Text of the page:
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"Shaft," isn't as much the second coming of blaxploitation, as many fans of the genre might have hoped, as it is an action-filled roller coaster ride.
Hard-liners, who remember the politically-charged 1971 film which pits Shaft against 'The Man,' may be disappointed. Sticking it to the power structure isn't chic in Hollywood anymore so today's revival of blaxploitation is reserved for film festivals and home video.
"The original "Shaft" started blaxploitation," says new Shaft director John Singleton, who brought legendary director Gordon Parks' pop-culture militant character to this year's big-budget summer arena. "And because it was such a huge success in '71, movies that came after it were imitators. "Shaft" established the whole mind set of the bad black man looking good, kickin' ass and getting all the ladies."
Richard Roundtree, the original Shaft who reprises the role in the new movie, says he doesn't know what the term blaxploitation means.
"It's very difficult for me to put that word into the context of a film when you talk about something that Gordon Parks has directed," Roundtree says.
"I find that word [blaxploitation] offensive with anything that Gordon Parks has done. Exploitation, and then put black in front of it! That is a very ugly term from where I sit. And the ugliest part about it was the black press started it."
Singleton agrees, stating blaxploitation is a misused term.
"Like my 'Boyz N' The Hood,'" Singleton says, "the movie was successful and then you had these so called, 'Hood Movies. It shows that Hollywood only responds to what's been done before. But this "Shaft" is not blaxploitation."
The new Shaft, Samuel L. Jackson, who plays Roundtree's nephew, a detective on the New York City police department, says the current film doesn't fall anywhere in the blaxploitation arena for him.
"All of a sudden when you put a black actor and a black director in a film, it becomes a black movie," Jackson says. "It's like the "Negotiator." You put me in it, and even though Kevin Spacey was in it, people ask, 'Was that a black movie?'"
Jackson says the blaxploitation genre burned itself out, because everybody stopped fighting against "The Man." The villains in the new movie are diverse "Die Hard" comic-book entities who are equal opportunity employers.
"The Man ceased being the enemy, and all of a sudden there wasn't any place for those movies," Jackson says. "All of a sudden the black dollar got spread out, and they [Hollywood] realized that we'd go to see anything -- not just ourselves on the screen."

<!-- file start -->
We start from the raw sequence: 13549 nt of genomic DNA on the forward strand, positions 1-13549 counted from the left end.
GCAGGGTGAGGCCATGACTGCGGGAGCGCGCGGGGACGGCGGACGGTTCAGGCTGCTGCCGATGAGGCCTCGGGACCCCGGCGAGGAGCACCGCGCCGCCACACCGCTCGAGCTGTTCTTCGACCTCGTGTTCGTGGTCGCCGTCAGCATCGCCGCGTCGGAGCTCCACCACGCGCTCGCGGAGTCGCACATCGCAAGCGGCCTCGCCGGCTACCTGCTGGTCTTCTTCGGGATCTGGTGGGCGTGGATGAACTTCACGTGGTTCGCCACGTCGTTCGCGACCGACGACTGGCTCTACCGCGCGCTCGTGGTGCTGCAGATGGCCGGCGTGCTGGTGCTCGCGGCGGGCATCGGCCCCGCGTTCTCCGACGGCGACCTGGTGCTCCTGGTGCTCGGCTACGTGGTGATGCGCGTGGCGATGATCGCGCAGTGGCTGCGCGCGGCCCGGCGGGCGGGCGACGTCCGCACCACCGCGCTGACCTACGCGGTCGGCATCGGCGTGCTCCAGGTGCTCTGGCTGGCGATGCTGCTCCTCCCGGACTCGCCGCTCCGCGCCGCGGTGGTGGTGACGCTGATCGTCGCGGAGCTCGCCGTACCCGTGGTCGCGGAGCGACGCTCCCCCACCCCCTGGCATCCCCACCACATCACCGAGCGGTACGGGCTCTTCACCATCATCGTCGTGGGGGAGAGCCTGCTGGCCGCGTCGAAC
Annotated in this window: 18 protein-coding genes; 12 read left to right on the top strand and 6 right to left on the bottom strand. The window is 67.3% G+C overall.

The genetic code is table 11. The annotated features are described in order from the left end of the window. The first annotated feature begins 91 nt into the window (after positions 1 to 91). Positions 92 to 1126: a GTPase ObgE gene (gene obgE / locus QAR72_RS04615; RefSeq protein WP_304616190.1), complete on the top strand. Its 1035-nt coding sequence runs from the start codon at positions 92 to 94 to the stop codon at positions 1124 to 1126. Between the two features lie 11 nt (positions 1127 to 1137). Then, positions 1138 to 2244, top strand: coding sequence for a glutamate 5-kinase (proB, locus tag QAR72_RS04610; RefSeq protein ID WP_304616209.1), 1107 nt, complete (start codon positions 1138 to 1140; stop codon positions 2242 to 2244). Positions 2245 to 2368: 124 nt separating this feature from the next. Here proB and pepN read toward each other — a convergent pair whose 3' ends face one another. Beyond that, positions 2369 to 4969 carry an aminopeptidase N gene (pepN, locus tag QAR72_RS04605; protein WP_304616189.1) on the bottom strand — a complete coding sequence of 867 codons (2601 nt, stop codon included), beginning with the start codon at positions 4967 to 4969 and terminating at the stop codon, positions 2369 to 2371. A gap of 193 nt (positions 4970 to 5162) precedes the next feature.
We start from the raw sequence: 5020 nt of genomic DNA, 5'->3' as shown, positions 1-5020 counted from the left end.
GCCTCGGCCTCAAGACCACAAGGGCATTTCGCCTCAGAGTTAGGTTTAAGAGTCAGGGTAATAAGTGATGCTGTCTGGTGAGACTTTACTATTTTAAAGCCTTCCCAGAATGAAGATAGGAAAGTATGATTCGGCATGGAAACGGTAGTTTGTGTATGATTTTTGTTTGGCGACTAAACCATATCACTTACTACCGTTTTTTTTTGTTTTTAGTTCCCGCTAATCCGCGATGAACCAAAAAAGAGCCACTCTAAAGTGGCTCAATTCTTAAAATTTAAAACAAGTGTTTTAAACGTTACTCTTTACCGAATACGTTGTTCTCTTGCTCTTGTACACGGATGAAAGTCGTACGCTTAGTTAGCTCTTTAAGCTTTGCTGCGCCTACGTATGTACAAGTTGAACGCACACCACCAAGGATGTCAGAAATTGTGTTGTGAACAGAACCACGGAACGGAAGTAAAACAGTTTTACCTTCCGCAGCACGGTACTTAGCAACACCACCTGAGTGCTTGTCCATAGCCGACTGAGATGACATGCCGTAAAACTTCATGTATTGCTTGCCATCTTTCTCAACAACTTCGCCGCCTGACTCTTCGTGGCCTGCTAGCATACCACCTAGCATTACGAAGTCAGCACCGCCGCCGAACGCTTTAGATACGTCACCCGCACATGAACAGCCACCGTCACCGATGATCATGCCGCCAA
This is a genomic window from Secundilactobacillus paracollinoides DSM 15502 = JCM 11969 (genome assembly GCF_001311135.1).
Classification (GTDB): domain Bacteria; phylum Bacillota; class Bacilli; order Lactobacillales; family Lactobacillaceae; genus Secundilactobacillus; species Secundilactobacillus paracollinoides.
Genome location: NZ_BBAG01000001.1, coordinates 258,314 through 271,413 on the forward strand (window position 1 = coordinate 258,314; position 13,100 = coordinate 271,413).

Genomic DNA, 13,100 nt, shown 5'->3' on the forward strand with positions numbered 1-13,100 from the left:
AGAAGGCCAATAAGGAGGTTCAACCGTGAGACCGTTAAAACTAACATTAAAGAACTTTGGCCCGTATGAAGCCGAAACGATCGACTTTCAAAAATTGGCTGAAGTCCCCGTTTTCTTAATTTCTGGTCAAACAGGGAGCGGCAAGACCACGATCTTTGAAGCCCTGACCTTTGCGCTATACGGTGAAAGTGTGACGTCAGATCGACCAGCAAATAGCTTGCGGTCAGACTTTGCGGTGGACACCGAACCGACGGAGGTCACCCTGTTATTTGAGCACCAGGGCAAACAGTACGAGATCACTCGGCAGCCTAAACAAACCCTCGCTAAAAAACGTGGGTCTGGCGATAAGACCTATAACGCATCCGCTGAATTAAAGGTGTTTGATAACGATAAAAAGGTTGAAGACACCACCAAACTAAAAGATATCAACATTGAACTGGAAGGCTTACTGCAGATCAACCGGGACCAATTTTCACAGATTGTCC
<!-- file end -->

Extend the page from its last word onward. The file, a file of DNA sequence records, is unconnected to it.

The original John Shaft was the "black" answer to James Bond. He made love and killed in the same afternoon and had a cool theme song. With his militant attitude and black leather trench coat, he flawlessly delivered unprintable one-liners and smooth Bogart comebacks.
"Shaft was a hero for the 1970s. Hopefully he'll be a hero for the 21st century," Jackson says.
About the casting for Shaft, Singleton says, "I originally wanted to use a new guy, just like they found
Richard Roundtree. We had an open call in Harlem and had 3,000 people read but we just really didn't find anybody."
Singleton says the film started at MGM but eventually went over to Paramount, which wanted an established star as the lead character.
"That's because every studio wants to have a huge, huge hit," Singleton says. "So we said, 'Who is the coolest guy at the moment?' And it was Sam -- no question." Singleton says Jackson is the kind of actor who can talk trash in a way people like and that they go to the movies to see.
"Every film he's been in; "Pulp Fiction," the "Negotiator" -- whatever -- he's taking trash," Singleton says. "It was just natural for him to end up being Shaft."
Jackson believes there's a huge anticipation for this film because Shaft has stood the test of time. It is still the standard for the tough, cool hero who can also be a smooth ladies man.
"Pop culture has embraced all those movies from the [blaxploitation] era. So this movie will have a wide appeal," Jackson says.
Roundtree says the new Shaft is a fast moving, fast paced film with a lot of action, but he can't fathom why the character of John Shaft doesn't have any sex in this film.
"It's a reflection of the times," Jackson says. "You can't do that. I discussed it for a hot minute, but then I let it go. I got to shoot people and beat people up instead, to get rid of all my aggression."
Roundtree calls the new Shaft a throw back to the old fashion films where buy your popcorn and soda then take your seat.
"Then you go for the ride, come out humming the tune, and telling your friends, 'You gotta see it.'" Roundtree says.